Skip to content

Installing dynamic Wallarm module for NGINX from Debian/CentOS repositories

These instructions describe the steps to install Wallarm filtering node as a dynamic module for the open source version of NGINX installed from the Debian/CentOS repositories.


  • Access to the account with the Administrator role in Wallarm Console for the US Cloud or EU Cloud

  • SELinux disabled or configured upon the instructions

  • Executing all commands as a superuser (e.g. root)

  • For the request processing and postanalytics on different servers: postanalytics installed on the separate server upon the instructions

  • Access to to download packages. Ensure the access is not blocked by a firewall

  • Access to for working with US Wallarm Cloud or to for working with EU Wallarm Cloud. If access can be configured only via the proxy server, then use the instructions

  • Access to GCP storage addresses to download an actual list of IP addresses registered in allowlisted, denylisted, or graylisted countries, regions or data centers

  • Installed text editor vim, nano, or any other. In the instruction, vim is used

Installation options

The processing of requests in the Wallarm node is divided into two stages:

  • Primary processing in the NGINX-Wallarm module. The processing is not memory demanding and can be put on frontend servers without changing the server requirements.

  • Statistical analysis of the processed requests in the postanalytics module. Postanalytics is memory demanding, which may require changes in the server configuration or installation of postanalytics on a separate server.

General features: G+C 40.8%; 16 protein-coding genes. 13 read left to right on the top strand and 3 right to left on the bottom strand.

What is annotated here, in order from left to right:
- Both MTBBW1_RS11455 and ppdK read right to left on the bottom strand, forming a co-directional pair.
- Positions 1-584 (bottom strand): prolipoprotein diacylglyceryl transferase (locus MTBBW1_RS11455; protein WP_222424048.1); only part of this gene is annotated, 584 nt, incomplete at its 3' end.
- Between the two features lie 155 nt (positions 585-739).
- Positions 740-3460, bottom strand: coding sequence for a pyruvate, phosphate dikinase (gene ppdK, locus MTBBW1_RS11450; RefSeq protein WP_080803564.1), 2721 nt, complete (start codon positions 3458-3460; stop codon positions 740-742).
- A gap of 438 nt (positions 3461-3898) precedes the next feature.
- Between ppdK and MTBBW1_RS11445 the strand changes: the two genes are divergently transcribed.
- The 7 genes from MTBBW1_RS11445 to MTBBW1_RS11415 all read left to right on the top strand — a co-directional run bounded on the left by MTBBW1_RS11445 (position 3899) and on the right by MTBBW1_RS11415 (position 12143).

Depending on the system architecture, the NGINX-Wallarm and postanalytics modules can be installed on the same server or on different servers.

Installation commands for both options are described in the further instructions.


1. Add Debian/CentOS repositories

sudo apt -y install dirmngr
curl -fsSL | sudo apt-key add -
sh -c "echo 'deb buster/4.4/' | sudo tee /etc/apt/sources.list.d/wallarm.list"
sudo apt update
sudo apt -y install dirmngr
curl -fSsL | sudo gpg --no-default-keyring --keyring gnupg-ring:/etc/apt/trusted.gpg.d/wallarm.gpg --import
sudo chmod 644 /etc/apt/trusted.gpg.d/wallarm.gpg
sh -c "echo 'deb bullseye/4.4/' | sudo tee /etc/apt/sources.list.d/wallarm.list"
sudo apt update
sudo yum install -y epel-release
sudo rpm -i
sudo yum install -y epel-release
sudo rpm -i

2. Install NGINX with Wallarm packages

Request processing and postanalytics on the same server

The command installs the following packages:

  • nginx for NGINX

  • libnginx-mod-http-wallarm or nginx-mod-http-wallarm for the NGINX-Wallarm module

  • wallarm-node for the postanalytics module, Tarantool database, and additional NGINX-Wallarm packages